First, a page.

Women who want the benefits of facelift surgery while experiencing a shorter recovery time and less invasive measures are asking more and more for a mini facelift.
But is a mini facelift really easier on the body? And will it give you the level of results you want?
While they address and achieve many of the same things, a mini facelift is not the same as the traditional version and is not appropriate for all patients.
So, which option are you a candidate for?
Actually, “mini facelift” is a bit of a misnomer, though the phrase does have a history in the plastic surgery world.
Today we’ll talk about traditional facelifts, mini facelifts, and which option is right for you.
What Is a Facelift?
A facelift (rhytidectomy) is a surgical procedure designed to address signs of aging like wrinkles and sagging skin. The goal is a younger-looking, firmer appearance.
A facelift won’t roll back the clock decades and make your face exactly the way it was 20 or 30 years ago. However, a good facelift performed by a board-certified plastic surgeon can help you look and feel your very best.
A facelift may address:
- Sagging facial and neck skin
- Drooping midface tissues
- Fold lines next to the nose (nasolabial folds) and mouth (“marionette” lines)
- Jowls along the cheeks or jawline
- Excess or loose fat under the chin down to the neck (“turkey neck”)
Procedures in addition to the above may include:
- Facial implants
- Dermal (skin) planing
- Dermal injections (“fillers”)
- Eyelid surgery or brow lift surgery (to address upper facial aging)
What Is a “Mini” Facelift?
Much like the name suggests, a mini facelift is a variation of the traditional method that involves a shorter incision and provides a lesser degree of correction. While this technique does work for some patients with minimal laxity, a mini facelift does provide “mini” results, and for patients with significant signs of aging, it may not be ideal.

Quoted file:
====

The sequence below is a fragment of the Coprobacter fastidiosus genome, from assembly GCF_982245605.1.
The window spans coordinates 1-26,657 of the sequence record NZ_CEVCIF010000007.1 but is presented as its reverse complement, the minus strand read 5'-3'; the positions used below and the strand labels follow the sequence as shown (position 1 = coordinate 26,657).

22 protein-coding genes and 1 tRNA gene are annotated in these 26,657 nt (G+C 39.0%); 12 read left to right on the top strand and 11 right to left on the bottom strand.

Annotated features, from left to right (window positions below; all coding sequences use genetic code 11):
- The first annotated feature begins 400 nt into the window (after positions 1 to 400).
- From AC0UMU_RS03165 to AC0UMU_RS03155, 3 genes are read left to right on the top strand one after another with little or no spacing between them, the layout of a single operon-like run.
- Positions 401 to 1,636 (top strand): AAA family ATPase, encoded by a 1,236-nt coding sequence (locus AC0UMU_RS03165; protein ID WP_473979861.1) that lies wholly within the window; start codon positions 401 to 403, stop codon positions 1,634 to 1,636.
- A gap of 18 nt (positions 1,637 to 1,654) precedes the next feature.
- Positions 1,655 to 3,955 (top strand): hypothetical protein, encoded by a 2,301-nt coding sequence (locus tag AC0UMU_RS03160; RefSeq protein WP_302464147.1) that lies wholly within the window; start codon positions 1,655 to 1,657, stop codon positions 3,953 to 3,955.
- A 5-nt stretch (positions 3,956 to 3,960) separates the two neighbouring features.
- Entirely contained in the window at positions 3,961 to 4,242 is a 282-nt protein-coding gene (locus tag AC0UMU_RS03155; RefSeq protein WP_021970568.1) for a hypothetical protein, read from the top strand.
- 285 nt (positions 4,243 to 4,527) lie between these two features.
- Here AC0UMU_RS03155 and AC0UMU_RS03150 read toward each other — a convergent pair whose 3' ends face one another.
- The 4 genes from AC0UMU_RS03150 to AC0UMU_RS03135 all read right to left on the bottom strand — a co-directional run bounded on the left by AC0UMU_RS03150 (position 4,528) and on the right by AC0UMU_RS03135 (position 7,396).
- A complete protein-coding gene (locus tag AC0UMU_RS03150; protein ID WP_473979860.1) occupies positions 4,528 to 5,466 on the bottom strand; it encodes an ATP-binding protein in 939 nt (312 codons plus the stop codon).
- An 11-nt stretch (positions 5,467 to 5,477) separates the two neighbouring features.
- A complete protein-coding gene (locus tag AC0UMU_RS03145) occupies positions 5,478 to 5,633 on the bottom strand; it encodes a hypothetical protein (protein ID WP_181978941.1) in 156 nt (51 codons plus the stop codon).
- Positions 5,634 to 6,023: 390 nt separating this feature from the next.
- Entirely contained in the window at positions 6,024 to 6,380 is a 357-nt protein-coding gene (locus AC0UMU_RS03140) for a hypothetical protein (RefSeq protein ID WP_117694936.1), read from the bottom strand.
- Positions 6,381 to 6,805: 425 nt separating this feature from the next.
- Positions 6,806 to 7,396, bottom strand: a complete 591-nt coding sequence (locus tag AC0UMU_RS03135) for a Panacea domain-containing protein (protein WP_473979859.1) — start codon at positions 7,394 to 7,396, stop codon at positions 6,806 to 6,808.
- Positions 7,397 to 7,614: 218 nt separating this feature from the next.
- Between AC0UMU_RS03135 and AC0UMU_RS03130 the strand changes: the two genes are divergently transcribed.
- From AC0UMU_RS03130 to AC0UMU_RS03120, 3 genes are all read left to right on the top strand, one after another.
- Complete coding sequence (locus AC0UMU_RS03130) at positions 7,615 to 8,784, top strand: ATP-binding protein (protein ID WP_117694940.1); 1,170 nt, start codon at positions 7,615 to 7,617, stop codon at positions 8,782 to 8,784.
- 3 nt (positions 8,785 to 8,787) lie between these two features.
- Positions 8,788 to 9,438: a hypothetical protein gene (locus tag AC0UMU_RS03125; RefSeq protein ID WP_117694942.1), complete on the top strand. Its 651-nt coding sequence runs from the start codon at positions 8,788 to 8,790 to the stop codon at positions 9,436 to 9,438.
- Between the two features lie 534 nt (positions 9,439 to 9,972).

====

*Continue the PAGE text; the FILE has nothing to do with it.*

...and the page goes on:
While this surgery often boasts a shorter incision and recovery period and can often be performed under local anesthesia in an office setting, it does address significant sagging on the face and does little to address the neck.
This surgery is ideal for patients with a lesser degree of laxity who are hoping to postpone the need for a more comprehensive and invasive facelift.
In the end, it is up to both the patient and her doctor to decide what type of procedure will make the patient look and feel her best.
Should You Have a Facelift?
Whether or not you have a facelift is up to you, your budget, and your lifestyle goals.
You may be a good candidate for a facelift if you:
- Want to moderately to significantly improve signs of aging on your face and/or neck.
- Are in general good health.
- Do not smoke. (Smoking is correlated with post-surgical complications.)
- Have realistic expectations of your potential results. (Ask your plastic surgeon what you can expect.)
How Is a Traditional Facelift Performed?
After you arrive at the facility:
- You will be anesthetized. Usually, general anesthesia (“sleeping” anesthesia) is used for a facelift procedure.
- An initial incision, usually along the hairline, will be made.
- A second incision under the chin may also be made for certain patients. For a neck lift, a limited incision (under the ear) may be made instead.
- Skin is removed for a tighter appearance.
- The surgeon will close the incision with stitches.
During your facelift, you may also:
- Have facial implants placed in the cheeks, chin, lips, temples, etc.
- Have dermal fillers or fat injected to fill out specific areas of the face.
- Have skin replaned for a smoother appearance.
- Choose to address the upper third of your face using eyelid surgery or brow lift surgery.
Note to remember: A facelift is performed to address the lower two-thirds of the face and the neck. It will not address under-eye bags, sagging or hooded eyes, a sagging brow, or deep forehead creases.
Facelift Surgery Recovery
After your surgery, you will need lots of rest and plenty of fluids. This is true of most surgical procedures.
You should expect some swelling and bruising after your procedure. Apply ice and take care of any drains that have been placed per your surgeon’s instructions.
Make sure you attend follow-up appointments on time. Your surgeon needs to monitor your progress, remove or change dressings, and spot any issues in plenty of time to address them so your recovery goes smoothly.
Does It Take Longer to Recover From a Facelift Than a Mini Facelift?
The more invasive a procedure, the longer you can expect your recovery to take.
Any surgery, including plastic surgery, will involve recovery time when you will be expected to restrict activities. Follow your surgeon’s instructions exactly for your best chance of an outcome you’ll love.